Also, pressing one DVD may cost pennies, but the screen printing costs several times that. Add in mastering costs, packaging, manufacturing, distribution, retail, suddenly you have half a dozen vertical chains to organize. That doesn't cost pennies.

Comment Re:It's pretty simple (Score 1) 516

The display capabilities, strain, and technology for consumer-grade LCDs still provides for a vastly inferior reading experience than ordinary quality print media. I can read paper faster, annotate faster, and save my eyes strain and effort, and save myself time by simply printing documents out. I read thousands of pages of documents for a grad school, and I will print out anything around 10,000 words, and anything I need for personal research because I'll be reading it 3-5x. I can't imagine why you'd think current LCD technology solves these issues.

Comment Re:Disclosure (Score 1) 192

He needs to describe with sufficient detail how one of ordinary skill in the art can practice godly powers.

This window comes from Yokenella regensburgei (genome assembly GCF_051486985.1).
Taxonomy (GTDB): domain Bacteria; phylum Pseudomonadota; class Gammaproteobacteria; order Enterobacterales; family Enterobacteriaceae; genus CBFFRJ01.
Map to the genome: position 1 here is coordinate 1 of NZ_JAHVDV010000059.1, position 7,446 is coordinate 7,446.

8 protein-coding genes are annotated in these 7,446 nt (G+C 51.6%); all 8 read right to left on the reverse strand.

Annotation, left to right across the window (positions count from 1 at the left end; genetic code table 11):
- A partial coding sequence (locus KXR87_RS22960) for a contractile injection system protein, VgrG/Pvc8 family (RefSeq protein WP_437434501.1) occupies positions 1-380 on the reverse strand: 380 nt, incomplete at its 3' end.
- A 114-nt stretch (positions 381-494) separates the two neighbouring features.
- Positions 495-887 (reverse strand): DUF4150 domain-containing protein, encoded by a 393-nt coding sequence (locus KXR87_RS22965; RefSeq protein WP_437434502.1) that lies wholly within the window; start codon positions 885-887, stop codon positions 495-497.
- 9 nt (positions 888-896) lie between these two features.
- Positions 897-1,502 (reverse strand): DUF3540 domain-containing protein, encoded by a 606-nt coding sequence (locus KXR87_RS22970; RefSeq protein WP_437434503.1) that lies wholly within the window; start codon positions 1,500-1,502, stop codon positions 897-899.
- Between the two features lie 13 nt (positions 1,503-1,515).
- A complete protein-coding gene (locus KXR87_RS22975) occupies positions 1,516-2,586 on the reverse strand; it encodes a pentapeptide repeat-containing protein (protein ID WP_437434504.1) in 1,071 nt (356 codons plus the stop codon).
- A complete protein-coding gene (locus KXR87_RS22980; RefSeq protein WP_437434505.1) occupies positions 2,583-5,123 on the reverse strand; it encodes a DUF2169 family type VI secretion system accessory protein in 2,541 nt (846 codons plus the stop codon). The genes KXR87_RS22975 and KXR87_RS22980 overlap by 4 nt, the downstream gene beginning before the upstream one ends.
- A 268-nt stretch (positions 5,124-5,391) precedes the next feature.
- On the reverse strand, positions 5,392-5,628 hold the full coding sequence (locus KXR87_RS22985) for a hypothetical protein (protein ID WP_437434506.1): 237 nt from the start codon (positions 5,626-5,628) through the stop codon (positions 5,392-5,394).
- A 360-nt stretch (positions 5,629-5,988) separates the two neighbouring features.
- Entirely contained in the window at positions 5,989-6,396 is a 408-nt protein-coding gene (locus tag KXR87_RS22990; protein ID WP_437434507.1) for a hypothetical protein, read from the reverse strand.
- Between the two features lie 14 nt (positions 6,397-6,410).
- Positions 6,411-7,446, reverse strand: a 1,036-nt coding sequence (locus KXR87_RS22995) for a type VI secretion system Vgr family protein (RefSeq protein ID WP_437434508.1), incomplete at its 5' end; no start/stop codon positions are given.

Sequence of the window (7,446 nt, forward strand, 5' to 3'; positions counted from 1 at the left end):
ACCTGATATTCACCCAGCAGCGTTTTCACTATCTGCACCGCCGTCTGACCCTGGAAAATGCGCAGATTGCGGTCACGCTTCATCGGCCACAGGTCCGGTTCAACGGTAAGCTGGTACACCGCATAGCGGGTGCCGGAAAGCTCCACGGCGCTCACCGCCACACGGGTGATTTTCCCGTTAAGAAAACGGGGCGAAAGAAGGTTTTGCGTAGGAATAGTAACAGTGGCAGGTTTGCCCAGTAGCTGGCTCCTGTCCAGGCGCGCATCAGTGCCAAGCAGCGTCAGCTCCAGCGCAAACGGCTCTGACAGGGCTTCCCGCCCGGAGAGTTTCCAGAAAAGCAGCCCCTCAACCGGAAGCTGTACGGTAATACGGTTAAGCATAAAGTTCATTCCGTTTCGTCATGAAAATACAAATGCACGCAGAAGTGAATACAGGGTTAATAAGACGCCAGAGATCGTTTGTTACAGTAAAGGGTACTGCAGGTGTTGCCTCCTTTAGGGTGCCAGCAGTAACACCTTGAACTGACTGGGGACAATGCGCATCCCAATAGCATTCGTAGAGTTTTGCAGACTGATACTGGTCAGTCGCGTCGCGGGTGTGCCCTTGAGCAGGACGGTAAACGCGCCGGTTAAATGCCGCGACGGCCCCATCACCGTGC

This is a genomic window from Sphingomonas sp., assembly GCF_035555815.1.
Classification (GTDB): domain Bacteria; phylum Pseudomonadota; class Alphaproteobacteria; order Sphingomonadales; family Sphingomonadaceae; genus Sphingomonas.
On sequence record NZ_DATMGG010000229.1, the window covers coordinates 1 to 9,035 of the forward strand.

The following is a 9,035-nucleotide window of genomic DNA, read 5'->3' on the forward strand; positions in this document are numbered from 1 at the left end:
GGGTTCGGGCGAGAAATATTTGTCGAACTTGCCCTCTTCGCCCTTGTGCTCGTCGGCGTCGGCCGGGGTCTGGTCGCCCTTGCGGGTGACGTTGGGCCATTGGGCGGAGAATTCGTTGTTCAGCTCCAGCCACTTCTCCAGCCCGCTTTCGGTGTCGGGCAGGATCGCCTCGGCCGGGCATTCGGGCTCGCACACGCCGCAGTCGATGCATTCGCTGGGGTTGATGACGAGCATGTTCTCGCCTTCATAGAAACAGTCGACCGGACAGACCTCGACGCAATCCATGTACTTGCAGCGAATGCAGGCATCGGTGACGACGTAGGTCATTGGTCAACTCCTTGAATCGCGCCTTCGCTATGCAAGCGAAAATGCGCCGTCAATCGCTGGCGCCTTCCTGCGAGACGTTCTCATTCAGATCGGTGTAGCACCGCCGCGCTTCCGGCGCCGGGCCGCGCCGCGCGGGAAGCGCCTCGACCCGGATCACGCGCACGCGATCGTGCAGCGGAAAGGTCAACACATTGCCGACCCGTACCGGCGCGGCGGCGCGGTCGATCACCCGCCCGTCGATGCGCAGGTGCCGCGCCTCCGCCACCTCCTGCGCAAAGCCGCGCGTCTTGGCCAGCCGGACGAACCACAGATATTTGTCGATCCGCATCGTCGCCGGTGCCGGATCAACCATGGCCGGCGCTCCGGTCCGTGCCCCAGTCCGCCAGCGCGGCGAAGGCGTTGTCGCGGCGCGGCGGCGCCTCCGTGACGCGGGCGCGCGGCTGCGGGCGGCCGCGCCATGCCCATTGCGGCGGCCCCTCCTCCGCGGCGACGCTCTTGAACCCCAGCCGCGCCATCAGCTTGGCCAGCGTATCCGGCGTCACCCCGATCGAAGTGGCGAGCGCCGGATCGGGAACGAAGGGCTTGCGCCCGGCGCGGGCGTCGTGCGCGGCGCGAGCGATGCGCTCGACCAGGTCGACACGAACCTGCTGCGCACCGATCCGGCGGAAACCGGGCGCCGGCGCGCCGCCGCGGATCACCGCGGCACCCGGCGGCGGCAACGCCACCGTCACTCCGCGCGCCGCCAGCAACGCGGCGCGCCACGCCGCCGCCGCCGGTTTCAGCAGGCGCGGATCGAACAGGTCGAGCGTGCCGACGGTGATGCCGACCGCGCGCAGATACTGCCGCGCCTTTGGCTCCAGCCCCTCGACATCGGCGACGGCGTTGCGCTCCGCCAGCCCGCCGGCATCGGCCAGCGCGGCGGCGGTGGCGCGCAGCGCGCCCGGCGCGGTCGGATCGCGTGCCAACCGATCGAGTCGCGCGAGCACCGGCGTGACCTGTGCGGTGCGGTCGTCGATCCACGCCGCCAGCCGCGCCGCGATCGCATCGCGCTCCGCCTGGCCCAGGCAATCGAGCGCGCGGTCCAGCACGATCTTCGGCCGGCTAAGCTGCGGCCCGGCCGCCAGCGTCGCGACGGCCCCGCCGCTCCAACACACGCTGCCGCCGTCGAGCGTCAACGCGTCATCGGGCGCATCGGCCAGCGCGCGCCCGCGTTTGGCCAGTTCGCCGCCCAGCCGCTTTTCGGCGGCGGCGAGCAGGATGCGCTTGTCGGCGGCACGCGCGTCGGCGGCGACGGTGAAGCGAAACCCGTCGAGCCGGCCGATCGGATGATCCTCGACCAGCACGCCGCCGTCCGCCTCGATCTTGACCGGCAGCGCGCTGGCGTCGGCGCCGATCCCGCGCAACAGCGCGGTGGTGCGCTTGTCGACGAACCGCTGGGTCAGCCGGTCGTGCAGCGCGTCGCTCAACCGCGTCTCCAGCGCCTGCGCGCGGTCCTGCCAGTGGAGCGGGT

But what is "one of ordinary skill", and what "art" is this? Is it the art of being godly? One must be practiced in the art to say that it is not enabled.

Personally I would have gone with non-patentable subject matter under Chakrabarty, since "godly powers" are by definition not "made by man."

Comment Re:Gingrich is not smart. (Score 1) 275

His "impressive" intelligence is more than negated by his actions.

The drivel he spews on Fox News makes him a party-line hack, nothing more. The smartest guy in the room needs to lead by reason and logic, not repeat tired, inflammatory lies. When I saw a clip of him discussing the Citizens United case, I thought, "ok, your legal analysis is crap. I can excuse that because you are not a lawyer (despite being a legislator), but please stop repeating tired lies."

Anyrate, as smart as Newt may be, you'd be hard pressed to demonstrate that he's more intelligent than Obama. Ultimately, though, it doesn't matter. What matters is how good of a politician you are. George W, Regan, both idiots who were extremely successful at playing the political game.